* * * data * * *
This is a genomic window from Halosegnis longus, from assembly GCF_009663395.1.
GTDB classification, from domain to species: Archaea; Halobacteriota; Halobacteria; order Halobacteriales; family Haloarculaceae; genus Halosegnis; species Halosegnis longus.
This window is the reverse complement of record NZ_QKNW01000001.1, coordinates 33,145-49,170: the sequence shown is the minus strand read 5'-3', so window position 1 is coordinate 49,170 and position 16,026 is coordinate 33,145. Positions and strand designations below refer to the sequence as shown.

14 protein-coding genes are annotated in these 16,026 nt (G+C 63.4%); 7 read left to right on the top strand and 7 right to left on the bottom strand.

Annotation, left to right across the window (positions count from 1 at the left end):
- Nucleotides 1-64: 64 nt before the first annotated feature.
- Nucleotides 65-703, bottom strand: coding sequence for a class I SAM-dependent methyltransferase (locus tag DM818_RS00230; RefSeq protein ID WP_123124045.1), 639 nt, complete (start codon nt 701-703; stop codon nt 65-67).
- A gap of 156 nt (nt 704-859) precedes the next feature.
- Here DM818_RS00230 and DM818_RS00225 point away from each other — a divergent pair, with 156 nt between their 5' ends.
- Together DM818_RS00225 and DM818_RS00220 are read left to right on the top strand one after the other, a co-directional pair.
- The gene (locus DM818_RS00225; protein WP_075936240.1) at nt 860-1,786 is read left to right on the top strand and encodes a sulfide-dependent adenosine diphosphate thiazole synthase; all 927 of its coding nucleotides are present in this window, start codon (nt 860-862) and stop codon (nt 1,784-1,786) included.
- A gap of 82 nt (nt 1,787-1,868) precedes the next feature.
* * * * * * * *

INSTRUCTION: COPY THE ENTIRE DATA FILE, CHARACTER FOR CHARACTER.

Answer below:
This is a genomic window from Halosegnis longus, from assembly GCF_009663395.1.
GTDB classification, from domain to species: Archaea; Halobacteriota; Halobacteria; order Halobacteriales; family Haloarculaceae; genus Halosegnis; species Halosegnis longus.
This window is the reverse complement of record NZ_QKNW01000001.1, coordinates 33,145-49,170: the sequence shown is the minus strand read 5'-3', so window position 1 is coordinate 49,170 and position 16,026 is coordinate 33,145. Positions and strand designations below refer to the sequence as shown.

14 protein-coding genes are annotated in these 16,026 nt (G+C 63.4%); 7 read left to right on the top strand and 7 right to left on the bottom strand.

Annotation, left to right across the window (positions count from 1 at the left end):
- Nucleotides 1-64: 64 nt before the first annotated feature.
- Nucleotides 65-703, bottom strand: coding sequence for a class I SAM-dependent methyltransferase (locus tag DM818_RS00230; RefSeq protein ID WP_123124045.1), 639 nt, complete (start codon nt 701-703; stop codon nt 65-67).
- A gap of 156 nt (nt 704-859) precedes the next feature.
- Here DM818_RS00230 and DM818_RS00225 point away from each other — a divergent pair, with 156 nt between their 5' ends.
- Together DM818_RS00225 and DM818_RS00220 are read left to right on the top strand one after the other, a co-directional pair.
- The gene (locus DM818_RS00225; protein WP_075936240.1) at nt 860-1,786 is read left to right on the top strand and encodes a sulfide-dependent adenosine diphosphate thiazole synthase; all 927 of its coding nucleotides are present in this window, start codon (nt 860-862) and stop codon (nt 1,784-1,786) included.
- A gap of 82 nt (nt 1,787-1,868) precedes the next feature.